Equity markets have edged to new highs, with investors reacting positively as central banks moved to unwind stimulus and hinted at higher interest rates, suggesting a return to a more normal economic environment.
Markets also cheered Donald Trump’s proposals to cut US corporate tax from 35% to 20% in the hope that it would improve corporate profitability. However, failure to secure the repeal of Obamacare reveals divisions in the Republican administration. This means that tax reform is not a foregone conclusion. Given the likely adverse effect on the US budget deficit, the tax proposals are unlikely to be passed in the current format.
Bond yields moved higher, although the yield curve in the US continued to flatten as long dated interest rates moved up less than shorter dated rates. This indicates that investors remain unconvinced about the longer term outlook for rate hikes and the prospects for growth. Sterling has been volatile. Despite the first rate hike by the Bank of England in ten years, the long term outlook remains uncertain. The UK has made little progress with the Brexit negotiations and now questions have arisen over the future leadership of the Conservative party. The recent fall in the pound has boosted blue chips within the UK market and highlights the importance of international diversification.
Economic indicators suggest that we are now at the late expansion stage in the economic cycle in the US and UK. With confidence and employment high, central banks look poised to restrict the growth of money supply.
Following small increases in interest rates, there are already indications that credit growth is starting to slow down in the US. Total bank loan growth has fallen to 3.4% year on year in September, down from 7.9% a year ago.
In the UK, there has been a modest slowdown in the rate of unsecured credit growth, a factor which has been supporting output given the importance of consumption within GDP. The second quarter saw a surprise increase in the savings ratio from a generational low, suggesting that consumers are becoming more cautious in the face of economic uncertainty. Consumer price inflation unexpectedly picked up in September to 3.0%. However, it would appear that the majority of this is not domestically generated. Much of it relates to the unwinding of currency hedges on food and clothing, a factor reinforced by recent sales data from the British Retail Consortium. Pipeline inflation remains low, indicating that expectations for consumer price inflation do not look sustainable. We note the recent rise in oil, following domestic refining cuts in the US due to the hurricane season. Any further sustained increases may change the inflationary outlook.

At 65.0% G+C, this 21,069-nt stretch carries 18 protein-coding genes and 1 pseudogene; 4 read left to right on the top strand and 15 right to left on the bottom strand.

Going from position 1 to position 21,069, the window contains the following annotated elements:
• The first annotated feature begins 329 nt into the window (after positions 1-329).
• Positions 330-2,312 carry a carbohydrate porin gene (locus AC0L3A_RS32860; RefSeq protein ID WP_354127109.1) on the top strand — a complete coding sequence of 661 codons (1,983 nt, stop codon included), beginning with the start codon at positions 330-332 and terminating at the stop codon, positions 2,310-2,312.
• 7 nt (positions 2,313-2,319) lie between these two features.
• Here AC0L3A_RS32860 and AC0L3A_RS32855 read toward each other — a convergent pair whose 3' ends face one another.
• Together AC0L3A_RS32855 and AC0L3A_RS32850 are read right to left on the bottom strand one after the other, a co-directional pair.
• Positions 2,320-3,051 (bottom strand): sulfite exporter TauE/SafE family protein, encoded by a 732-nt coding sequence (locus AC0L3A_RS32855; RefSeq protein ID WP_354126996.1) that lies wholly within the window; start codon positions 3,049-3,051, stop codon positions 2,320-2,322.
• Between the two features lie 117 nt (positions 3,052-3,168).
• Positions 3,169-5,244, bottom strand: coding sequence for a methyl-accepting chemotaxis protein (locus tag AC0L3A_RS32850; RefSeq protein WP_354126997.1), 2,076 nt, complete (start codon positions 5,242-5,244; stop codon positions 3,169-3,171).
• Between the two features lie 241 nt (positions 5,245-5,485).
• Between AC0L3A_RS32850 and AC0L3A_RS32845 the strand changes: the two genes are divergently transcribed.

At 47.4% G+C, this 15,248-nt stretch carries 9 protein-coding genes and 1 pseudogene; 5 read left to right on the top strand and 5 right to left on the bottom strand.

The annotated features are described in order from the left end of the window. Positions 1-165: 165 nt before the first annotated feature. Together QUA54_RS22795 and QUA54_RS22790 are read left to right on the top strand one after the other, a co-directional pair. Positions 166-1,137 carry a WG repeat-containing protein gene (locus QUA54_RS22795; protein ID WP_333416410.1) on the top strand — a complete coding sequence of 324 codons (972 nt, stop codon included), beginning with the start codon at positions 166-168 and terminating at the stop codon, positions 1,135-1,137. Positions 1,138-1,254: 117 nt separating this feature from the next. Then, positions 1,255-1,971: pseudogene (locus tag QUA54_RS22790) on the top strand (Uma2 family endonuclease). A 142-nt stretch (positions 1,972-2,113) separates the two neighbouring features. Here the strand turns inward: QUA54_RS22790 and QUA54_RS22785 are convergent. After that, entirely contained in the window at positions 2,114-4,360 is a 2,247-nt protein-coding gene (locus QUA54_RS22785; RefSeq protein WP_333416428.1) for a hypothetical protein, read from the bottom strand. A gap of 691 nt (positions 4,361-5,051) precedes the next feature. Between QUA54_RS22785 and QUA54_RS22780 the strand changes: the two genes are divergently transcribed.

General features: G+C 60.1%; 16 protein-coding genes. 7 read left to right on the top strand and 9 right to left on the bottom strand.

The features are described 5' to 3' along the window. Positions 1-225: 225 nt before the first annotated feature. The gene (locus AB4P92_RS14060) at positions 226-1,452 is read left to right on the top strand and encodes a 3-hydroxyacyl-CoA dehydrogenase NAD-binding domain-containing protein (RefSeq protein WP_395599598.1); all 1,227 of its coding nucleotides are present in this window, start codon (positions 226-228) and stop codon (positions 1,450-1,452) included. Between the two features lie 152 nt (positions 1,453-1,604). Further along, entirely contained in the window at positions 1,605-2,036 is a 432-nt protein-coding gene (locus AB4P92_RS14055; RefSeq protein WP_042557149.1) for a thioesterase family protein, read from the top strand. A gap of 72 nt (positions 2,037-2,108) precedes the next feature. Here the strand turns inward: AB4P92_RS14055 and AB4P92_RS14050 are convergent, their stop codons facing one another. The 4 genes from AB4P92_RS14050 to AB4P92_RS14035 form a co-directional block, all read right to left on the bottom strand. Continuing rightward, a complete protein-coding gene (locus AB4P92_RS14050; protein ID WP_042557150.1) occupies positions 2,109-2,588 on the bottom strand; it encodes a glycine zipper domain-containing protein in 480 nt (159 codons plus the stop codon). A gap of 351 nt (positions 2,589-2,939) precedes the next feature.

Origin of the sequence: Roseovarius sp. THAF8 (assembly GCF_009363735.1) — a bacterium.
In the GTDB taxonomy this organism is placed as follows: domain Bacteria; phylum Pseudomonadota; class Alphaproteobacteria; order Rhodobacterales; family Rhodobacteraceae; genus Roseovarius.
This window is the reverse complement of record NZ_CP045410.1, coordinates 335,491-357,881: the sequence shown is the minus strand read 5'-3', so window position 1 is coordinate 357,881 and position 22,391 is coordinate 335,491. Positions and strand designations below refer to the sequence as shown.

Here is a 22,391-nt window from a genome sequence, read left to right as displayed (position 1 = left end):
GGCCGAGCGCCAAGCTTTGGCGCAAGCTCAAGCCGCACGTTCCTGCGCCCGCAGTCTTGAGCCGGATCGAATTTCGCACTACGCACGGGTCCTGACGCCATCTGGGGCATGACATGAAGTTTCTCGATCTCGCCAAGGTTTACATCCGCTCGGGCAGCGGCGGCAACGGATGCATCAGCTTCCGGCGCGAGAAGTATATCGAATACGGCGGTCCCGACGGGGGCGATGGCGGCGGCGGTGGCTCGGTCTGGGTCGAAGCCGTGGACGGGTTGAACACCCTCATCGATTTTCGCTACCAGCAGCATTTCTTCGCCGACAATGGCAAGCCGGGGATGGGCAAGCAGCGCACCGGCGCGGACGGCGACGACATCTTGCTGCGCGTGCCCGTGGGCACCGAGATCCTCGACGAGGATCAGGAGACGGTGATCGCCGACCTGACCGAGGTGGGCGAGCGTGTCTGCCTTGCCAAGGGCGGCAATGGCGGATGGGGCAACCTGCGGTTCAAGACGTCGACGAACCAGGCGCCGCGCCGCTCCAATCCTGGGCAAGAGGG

We discuss in greater detail the breakdown of GDP on page 7 and analyse the outlook. With growth slowing in the US and the UK, investors need to look further afield. Despite elevated political concerns, following the inconclusive German election and the independence vote in Catalonia, Europe looks like it has further to run with potential for more growth in employment. This in turn will help boost GDP. It is also probable that growth in Japan will exceed that of the UK this year. Helped by export growth and improving consumer sentiment, a snap election was called. Following Prime Minister Abe’s landslide victory, we can expect a continuation of the current policies.
Despite the potential for higher interest rates in the short term, we expect only conservative changes. This will help provide support for equities with solid dividends. With inflation currently running above the 2% target, the importance of capital preservation in real terms is paramount. Diversification into the infrastructure sector is looking more viable as premiums to net asset value have narrowed.